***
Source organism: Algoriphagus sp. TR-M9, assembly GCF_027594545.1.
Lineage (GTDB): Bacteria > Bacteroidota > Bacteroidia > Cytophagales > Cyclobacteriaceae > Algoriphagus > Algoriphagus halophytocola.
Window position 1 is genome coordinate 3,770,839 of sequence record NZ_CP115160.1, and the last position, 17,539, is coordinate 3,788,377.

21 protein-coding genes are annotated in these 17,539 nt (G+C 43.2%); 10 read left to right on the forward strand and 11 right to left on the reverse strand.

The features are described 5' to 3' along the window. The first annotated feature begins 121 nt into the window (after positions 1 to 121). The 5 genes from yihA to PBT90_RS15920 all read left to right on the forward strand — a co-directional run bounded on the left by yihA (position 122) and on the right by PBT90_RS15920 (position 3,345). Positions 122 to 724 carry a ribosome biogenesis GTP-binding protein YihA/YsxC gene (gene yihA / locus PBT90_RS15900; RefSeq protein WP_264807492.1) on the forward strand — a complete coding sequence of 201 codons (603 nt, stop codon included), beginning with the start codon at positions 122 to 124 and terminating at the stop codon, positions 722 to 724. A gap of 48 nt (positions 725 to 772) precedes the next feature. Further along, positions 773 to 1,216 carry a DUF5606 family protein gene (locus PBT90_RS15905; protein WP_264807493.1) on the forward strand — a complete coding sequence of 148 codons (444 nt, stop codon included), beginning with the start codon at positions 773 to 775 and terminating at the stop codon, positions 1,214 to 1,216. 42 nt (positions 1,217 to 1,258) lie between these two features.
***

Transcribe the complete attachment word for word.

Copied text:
Source organism: Algoriphagus sp. TR-M9, assembly GCF_027594545.1.
Lineage (GTDB): Bacteria > Bacteroidota > Bacteroidia > Cytophagales > Cyclobacteriaceae > Algoriphagus > Algoriphagus halophytocola.
Window position 1 is genome coordinate 3,770,839 of sequence record NZ_CP115160.1, and the last position, 17,539, is coordinate 3,788,377.

21 protein-coding genes are annotated in these 17,539 nt (G+C 43.2%); 10 read left to right on the forward strand and 11 right to left on the reverse strand.

The features are described 5' to 3' along the window. The first annotated feature begins 121 nt into the window (after positions 1 to 121). The 5 genes from yihA to PBT90_RS15920 all read left to right on the forward strand — a co-directional run bounded on the left by yihA (position 122) and on the right by PBT90_RS15920 (position 3,345). Positions 122 to 724 carry a ribosome biogenesis GTP-binding protein YihA/YsxC gene (gene yihA / locus PBT90_RS15900; RefSeq protein WP_264807492.1) on the forward strand — a complete coding sequence of 201 codons (603 nt, stop codon included), beginning with the start codon at positions 122 to 124 and terminating at the stop codon, positions 722 to 724. A gap of 48 nt (positions 725 to 772) precedes the next feature. Further along, positions 773 to 1,216 carry a DUF5606 family protein gene (locus PBT90_RS15905; protein WP_264807493.1) on the forward strand — a complete coding sequence of 148 codons (444 nt, stop codon included), beginning with the start codon at positions 773 to 775 and terminating at the stop codon, positions 1,214 to 1,216. 42 nt (positions 1,217 to 1,258) lie between these two features.